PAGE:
[9:20] Robert’s biggest mistake, in his opinion, was doing his due diligence after closing. Scott agrees that by then, it’s way too late. Everything is signed, the deal is done, and you’re stuck with the property and its responsibilities. Scott points out that some people would sue in this situation, but that most lawsuits aren’t based in mistakes. Fortunately, Robert realized his own role in and responsibility for his problems.

[11:00] Responsibility is a key feature for Robert today. He and Scott discuss how easy it is to blame others for mistakes rather than examining what you can do better.

[12:30] When Rob did his due diligence after the fact, he realized the repair costs were approximately five times what he was told. This meant he was losing roughly $30,000 on each property. He now refers to this as a “$150,000 mistake.”

How Robert Shemin’s Failure Became His Turning Point

Despite losing big on these purchases because of a failure to do his due diligence, Rob ended up coming back from this low point in his real estate career. Ultimately, he has achieved greater success than he ever would have thought possible.

[13:30] In great distress from this loss, which wiped out the profits from his eight previous deals, Rob went to his mentor. The mentor had sage advice for him: “Time will fix any problem in real estate…If you hang in there long enough, you’ll make money.”

[13:38] He advised Rob to fix the duplexes as he could, rent them, and hold them for ten years.

[14:30] Rob originally argued with the mentor. He and Scott share a love for one thing: being right. But ultimately, the question for Rob was, “Do you want to be right or do you want to make money?” This experience taught Rob the value of listening to experts with experience over himself. Now, when he buys and holds, he does it for ten or more years.

[15:50] The neighbors in this C- area surprised Robert by fixing up their own properties during that decade. Nashville became quite a hot city in that time as more people from out-of-town moved in.

[17:00] Robert admits he considered quitting the real estate out of pure embarrassment and shame. But his mentor kept him from doing this. How? By calling him a quitter. Rob set out to prove him wrong, and in the long run, he did.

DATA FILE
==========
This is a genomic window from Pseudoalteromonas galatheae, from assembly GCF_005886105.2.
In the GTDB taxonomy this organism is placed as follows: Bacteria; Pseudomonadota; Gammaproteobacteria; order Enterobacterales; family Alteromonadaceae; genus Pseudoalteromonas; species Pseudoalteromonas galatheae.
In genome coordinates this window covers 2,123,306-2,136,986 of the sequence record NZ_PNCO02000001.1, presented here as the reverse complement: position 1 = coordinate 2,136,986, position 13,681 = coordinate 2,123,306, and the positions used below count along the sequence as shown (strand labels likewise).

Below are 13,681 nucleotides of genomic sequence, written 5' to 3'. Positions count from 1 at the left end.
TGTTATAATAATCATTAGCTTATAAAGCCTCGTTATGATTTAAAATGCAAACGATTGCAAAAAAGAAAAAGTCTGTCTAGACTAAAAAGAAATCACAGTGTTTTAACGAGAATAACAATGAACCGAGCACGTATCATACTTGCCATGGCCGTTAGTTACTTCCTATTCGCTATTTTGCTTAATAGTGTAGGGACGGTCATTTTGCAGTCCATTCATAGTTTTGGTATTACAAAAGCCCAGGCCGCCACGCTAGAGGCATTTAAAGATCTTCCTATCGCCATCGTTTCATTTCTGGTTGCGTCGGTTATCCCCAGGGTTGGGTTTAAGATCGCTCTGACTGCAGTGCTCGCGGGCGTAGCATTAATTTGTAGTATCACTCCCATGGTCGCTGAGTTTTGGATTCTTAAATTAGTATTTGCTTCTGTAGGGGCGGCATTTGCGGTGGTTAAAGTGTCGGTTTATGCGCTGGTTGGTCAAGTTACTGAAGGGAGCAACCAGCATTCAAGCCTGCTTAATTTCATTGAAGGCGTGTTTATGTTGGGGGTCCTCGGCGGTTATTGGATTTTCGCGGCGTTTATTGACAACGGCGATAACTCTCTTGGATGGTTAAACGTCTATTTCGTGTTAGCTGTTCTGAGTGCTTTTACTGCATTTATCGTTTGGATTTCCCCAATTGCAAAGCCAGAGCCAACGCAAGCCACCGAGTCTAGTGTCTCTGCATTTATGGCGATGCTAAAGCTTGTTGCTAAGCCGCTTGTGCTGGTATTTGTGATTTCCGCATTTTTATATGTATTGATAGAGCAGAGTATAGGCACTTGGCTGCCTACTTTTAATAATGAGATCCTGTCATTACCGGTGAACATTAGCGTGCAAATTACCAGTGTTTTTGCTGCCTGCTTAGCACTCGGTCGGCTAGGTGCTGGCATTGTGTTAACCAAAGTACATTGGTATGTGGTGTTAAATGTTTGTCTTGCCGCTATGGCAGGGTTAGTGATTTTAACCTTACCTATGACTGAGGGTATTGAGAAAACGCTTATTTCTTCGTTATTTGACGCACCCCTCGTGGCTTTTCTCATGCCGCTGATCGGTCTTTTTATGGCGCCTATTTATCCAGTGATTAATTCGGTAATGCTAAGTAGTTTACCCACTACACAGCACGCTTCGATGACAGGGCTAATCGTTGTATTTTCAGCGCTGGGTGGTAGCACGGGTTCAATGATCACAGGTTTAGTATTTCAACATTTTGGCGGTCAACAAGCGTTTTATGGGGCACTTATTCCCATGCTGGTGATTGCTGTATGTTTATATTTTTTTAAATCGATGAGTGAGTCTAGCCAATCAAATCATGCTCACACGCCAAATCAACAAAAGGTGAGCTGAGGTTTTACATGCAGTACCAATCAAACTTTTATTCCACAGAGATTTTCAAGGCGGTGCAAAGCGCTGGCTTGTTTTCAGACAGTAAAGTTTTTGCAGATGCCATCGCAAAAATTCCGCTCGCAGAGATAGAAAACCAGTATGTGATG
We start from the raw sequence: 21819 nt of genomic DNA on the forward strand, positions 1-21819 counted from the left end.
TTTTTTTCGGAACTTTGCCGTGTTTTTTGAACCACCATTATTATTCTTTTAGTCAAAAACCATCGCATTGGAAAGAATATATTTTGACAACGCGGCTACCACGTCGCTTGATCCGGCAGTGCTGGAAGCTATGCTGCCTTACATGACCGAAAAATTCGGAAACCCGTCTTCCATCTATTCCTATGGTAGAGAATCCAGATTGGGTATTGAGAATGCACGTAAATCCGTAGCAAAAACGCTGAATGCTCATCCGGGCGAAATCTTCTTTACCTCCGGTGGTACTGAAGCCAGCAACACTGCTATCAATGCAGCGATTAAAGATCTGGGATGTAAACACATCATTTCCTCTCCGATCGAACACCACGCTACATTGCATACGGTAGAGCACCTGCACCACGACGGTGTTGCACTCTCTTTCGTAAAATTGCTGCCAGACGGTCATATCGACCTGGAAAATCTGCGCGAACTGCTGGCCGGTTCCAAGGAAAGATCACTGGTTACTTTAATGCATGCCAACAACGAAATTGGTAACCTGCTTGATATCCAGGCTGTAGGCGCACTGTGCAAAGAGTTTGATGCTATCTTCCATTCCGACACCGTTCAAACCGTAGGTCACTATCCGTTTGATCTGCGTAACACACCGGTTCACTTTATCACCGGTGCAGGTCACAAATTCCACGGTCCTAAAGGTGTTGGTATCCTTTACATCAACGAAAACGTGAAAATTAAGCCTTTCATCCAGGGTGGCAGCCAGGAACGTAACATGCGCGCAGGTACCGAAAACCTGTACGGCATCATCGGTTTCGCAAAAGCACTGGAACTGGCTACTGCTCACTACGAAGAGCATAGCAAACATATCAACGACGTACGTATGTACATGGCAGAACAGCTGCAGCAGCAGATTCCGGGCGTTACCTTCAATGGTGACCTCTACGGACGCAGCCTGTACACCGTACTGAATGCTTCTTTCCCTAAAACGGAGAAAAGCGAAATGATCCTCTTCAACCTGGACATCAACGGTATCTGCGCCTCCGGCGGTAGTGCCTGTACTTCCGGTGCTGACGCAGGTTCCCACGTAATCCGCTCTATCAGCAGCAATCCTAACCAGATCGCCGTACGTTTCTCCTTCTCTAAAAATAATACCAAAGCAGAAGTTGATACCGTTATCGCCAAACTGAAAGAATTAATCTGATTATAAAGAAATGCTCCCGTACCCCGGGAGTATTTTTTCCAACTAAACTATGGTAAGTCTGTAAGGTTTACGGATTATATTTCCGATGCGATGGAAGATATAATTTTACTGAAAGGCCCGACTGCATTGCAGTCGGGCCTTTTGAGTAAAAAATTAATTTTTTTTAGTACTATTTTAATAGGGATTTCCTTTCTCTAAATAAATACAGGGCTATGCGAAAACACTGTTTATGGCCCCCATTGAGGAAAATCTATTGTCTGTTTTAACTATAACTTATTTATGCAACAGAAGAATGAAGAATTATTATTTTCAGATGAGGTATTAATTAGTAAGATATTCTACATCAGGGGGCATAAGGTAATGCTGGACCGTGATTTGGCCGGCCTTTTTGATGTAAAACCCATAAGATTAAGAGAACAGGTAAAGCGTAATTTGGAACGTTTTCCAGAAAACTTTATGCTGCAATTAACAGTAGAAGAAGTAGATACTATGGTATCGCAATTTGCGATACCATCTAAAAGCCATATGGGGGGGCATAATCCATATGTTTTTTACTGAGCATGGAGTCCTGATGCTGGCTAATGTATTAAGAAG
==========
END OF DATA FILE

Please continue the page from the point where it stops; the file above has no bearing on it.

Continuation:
[18:31] Over time, cashflow improved month to month and Robert’s situation changed dramatically. He points out that “You can’t go broke making a profit.” 1-2 years later the neighborhood, spurned by Robert’s own improvements, started to beautify and the area as a whole became nicer. His involvement with the community sped this process up, and the area is now one of the most desireable in Historic Nashville.

[20:00] About four years later, Rob sold the properties for an average of $120,000 each. He views this now as another mistake, as these formerly run-down duplexes are worth even more today. Tornados in the area ended being up an unexpected blessing as well, as the city and insurance companies fixed up the properties in the wake of these natural disasters.

[21:30] Scott observes that Robert’s ultimate low became a driving force in his career that prevented him from quitting:  “In those low moments you have to dig deep to find what’s motivating you to use your downfall as your rebound.” Rob agrees that his mentor knew he liked challenges and supported him through it.

[22:30] Rob also realizes that not quitting was his best move: “If I would have quit, I would have never written a New York Times bestseller, I would have never done 1,000 deals or traveled around the world. I’d probably be working at a restaurant.”

The Takeaways: Design Effective Systems and Never Give Up

Scott and Rob discuss the major lessons listeners can take away from Rob’s story. The two investors conclude that systems are vital, relationships with others are crucial, and that giving up is rarely a good idea.